I am worried by you sump design. The pump chamber seems very small and may suffer pump cavitation due to water starvation. You need enough sump volume to allow for evaporation and drain down from the display tank during a power failure. With the rather high walls on both side sides of the pump chamber you substantial reduce the sump capacity. Not seeing dimensions on your drawing but given the tank dimensions you need at least 8 gallons of space in case of a power failure. That does not include possible water in the lines depending on how far you are pumping to the display tank. Knowing how a sump works is very important to understand before the final design.
I think I like the anemones spread apart in #2. I also think the fish will get more highlighted with that coral structure front and center. The Magnifica is a bit less featured in this arrangement though, but maybe not with the separation from the BTAs.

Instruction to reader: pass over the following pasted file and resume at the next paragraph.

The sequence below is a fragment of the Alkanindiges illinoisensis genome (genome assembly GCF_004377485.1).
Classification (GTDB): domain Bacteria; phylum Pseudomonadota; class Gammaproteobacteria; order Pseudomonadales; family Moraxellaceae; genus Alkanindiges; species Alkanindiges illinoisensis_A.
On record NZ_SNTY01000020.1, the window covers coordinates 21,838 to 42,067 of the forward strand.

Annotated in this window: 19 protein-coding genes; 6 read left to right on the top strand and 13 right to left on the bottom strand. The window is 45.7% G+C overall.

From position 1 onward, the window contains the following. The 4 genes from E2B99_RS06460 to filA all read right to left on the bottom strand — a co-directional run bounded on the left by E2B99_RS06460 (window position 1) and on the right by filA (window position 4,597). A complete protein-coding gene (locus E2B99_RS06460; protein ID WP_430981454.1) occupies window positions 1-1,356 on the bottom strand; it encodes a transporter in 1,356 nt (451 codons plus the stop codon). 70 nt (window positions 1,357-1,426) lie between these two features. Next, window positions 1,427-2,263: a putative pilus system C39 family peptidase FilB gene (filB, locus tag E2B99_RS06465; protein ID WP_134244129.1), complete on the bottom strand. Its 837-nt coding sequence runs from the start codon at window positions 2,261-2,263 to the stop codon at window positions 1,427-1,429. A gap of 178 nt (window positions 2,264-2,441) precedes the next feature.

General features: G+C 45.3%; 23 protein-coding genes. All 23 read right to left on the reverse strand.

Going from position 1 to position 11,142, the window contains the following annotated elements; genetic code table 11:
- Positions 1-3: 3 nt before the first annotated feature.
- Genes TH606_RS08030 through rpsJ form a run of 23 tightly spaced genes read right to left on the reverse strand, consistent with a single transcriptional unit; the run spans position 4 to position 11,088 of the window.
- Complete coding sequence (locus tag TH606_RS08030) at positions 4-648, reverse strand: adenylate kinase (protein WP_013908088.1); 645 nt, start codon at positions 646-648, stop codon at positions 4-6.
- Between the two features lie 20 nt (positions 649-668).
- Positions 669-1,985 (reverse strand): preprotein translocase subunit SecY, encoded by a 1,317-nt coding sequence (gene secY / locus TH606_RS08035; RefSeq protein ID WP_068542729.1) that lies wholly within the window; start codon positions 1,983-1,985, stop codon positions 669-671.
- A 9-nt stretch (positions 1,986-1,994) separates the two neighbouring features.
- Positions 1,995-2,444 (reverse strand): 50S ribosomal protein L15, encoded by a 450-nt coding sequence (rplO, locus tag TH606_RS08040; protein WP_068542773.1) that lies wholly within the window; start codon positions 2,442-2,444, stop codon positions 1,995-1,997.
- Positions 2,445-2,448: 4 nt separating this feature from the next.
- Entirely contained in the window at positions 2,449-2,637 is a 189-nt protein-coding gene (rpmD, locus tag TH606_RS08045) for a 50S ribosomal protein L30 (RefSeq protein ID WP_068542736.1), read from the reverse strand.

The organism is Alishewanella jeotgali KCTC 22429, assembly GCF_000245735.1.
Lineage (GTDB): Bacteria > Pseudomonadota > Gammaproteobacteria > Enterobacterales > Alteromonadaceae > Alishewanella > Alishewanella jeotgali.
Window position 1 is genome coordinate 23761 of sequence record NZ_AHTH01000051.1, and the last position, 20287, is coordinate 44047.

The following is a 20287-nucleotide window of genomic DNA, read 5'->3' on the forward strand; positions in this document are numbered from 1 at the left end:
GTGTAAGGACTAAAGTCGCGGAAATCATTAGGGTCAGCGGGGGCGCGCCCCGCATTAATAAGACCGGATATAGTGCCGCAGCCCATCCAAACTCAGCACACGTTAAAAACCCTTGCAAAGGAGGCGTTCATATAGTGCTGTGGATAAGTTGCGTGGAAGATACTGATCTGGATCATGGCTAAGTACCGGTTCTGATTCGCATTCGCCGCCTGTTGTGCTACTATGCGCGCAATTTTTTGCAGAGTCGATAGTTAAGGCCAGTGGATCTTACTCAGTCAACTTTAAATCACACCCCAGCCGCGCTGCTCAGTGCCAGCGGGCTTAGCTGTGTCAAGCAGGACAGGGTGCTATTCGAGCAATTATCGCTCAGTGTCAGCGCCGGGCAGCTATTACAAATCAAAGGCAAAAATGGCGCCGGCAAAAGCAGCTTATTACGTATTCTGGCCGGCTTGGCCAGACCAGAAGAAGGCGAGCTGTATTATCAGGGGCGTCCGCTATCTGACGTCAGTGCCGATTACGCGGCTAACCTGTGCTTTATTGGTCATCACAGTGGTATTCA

Is this tank going in a different spot? If the same, I like the Magnifica toward the window then.
I can recommend him to anyone who wants a custom, innovative and meticulously built tank.
These systems are his babies, so you also have to accomodate his ideas.
That being said, my life expectancy dropped 5 years since I ordered this tank. You can't expect to have the project on time. Not even remotely close. You also can't expect the original budget to stay the same.
I can recommend this guy to anyone with a good flexible budget, open to new ideas and that can wait a looooong time.
I liked the red trim for a few minutes. Then I began noticing that it helps to visually mark the limit of the top of the tank. At a certain point, less is more.
The glass is extra clear and the glue is invisible precisely to help to visually reduce the limits of the tank. The same with the tank being an inch inside the cabinet, the goal is to hide the sand line.
I would have preferred the tank to have no brace at all, but that would mean a much thicker glass.
I think I managed to persuade him to leave the bubbles where they are.